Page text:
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Dedicated officer will meet local residents to hear their concerns in bid to avoid last year's sabotage...

Police in Scotland have appointed a dedicated police officer to address the concerns of local residents ahead of the Etape Caledonia, Britain’s biggest closed road cycling event, as organisers seek to avoid a repeat of the sabotage that wreaked havoc on the race last year.

Carpet tacks thrown along a five-mile stretch of the 81-mile route around Pitlochry in Perthshire caused hundreds of cyclists to suffer punctures and meant that the event was held up for 9 minutes, with a police escort provided once it got going again.

The disruption was blamed on locals objecting to road closures, with the Crown Prosecution Service eventually dropping charges against the chief suspect, 62-year-old Alexander Grosset, a vocal opponent of the race.

This year’s race, which takes place on May 16 with 4,500 cyclists riding, sold out in record time and Tayside Police have revealed that as part of increased security measures surrounding the event, it had appointed a dedicated community liaison officer who will hold a series of meetings with local residents ahead of the race.

According to The Scotsman, Sergeant Dave Patton will be meeting with locals at surgeries to be held in Aberfeldy, Pitlochry and Kinloch Rannoch later this month to discuss their concerns.

The newspaper quoted a spokeswoman for Tayside Police as saying: "In order to provide assistance to local residents prior to and during the event, Tayside Police has appointed a dedicated community liaison officer. Over the next few weeks, Sgt Patton, who is based at Pitlochry Police Station, will be attending a number of community meetings and groups to discuss the forthcoming road closures and diversions, and to address any issues local residents might have."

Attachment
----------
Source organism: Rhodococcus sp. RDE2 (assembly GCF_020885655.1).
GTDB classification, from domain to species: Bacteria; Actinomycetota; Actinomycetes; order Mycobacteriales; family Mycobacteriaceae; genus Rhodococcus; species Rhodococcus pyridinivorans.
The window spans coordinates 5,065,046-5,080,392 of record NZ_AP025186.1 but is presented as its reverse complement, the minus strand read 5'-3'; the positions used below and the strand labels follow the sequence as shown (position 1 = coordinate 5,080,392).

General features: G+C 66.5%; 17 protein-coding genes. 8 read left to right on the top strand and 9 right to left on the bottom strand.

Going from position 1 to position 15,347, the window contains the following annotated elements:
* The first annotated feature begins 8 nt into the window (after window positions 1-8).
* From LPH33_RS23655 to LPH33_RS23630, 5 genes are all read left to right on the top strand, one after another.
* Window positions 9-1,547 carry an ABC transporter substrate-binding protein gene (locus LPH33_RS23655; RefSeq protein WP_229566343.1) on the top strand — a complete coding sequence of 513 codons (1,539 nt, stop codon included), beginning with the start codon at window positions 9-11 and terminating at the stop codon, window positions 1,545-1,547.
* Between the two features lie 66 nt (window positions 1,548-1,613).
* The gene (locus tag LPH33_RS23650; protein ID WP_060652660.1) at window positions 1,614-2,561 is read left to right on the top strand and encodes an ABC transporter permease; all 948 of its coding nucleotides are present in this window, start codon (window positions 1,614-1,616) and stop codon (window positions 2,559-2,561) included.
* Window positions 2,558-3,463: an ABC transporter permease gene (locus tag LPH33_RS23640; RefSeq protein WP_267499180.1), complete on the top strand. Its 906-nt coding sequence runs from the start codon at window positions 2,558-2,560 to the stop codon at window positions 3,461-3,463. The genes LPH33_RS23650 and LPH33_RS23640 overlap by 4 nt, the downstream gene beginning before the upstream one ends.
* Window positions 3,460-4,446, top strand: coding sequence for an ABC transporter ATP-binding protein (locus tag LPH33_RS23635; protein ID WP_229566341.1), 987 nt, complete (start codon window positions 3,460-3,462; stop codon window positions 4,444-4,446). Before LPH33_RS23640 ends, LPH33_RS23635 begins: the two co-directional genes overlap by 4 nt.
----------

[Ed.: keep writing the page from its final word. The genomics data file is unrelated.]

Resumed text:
Sgt Patton added: "We want everyone to enjoy themselves – local residents, those taking part, and spectators. From a policing perspective our priority is the safety and security of everyone involved."

 

Born in Scotland, Simon moved to London aged seven and now lives in the Oxfordshire Cotswolds with his miniature schnauzer, Elodie. He fell in love with cycling one Saturday morning in 1994 while living in Italy when Milan-San Remo went past his front door. A daily cycle commuter in London back before riding to work started to boom, he's been news editor at road.cc since 2009. Handily for work, he speaks French and Italian. He doesn't get to ride his Colnago as often as he'd like, and freely admits he's much more adept at cooking than fettling with bikes.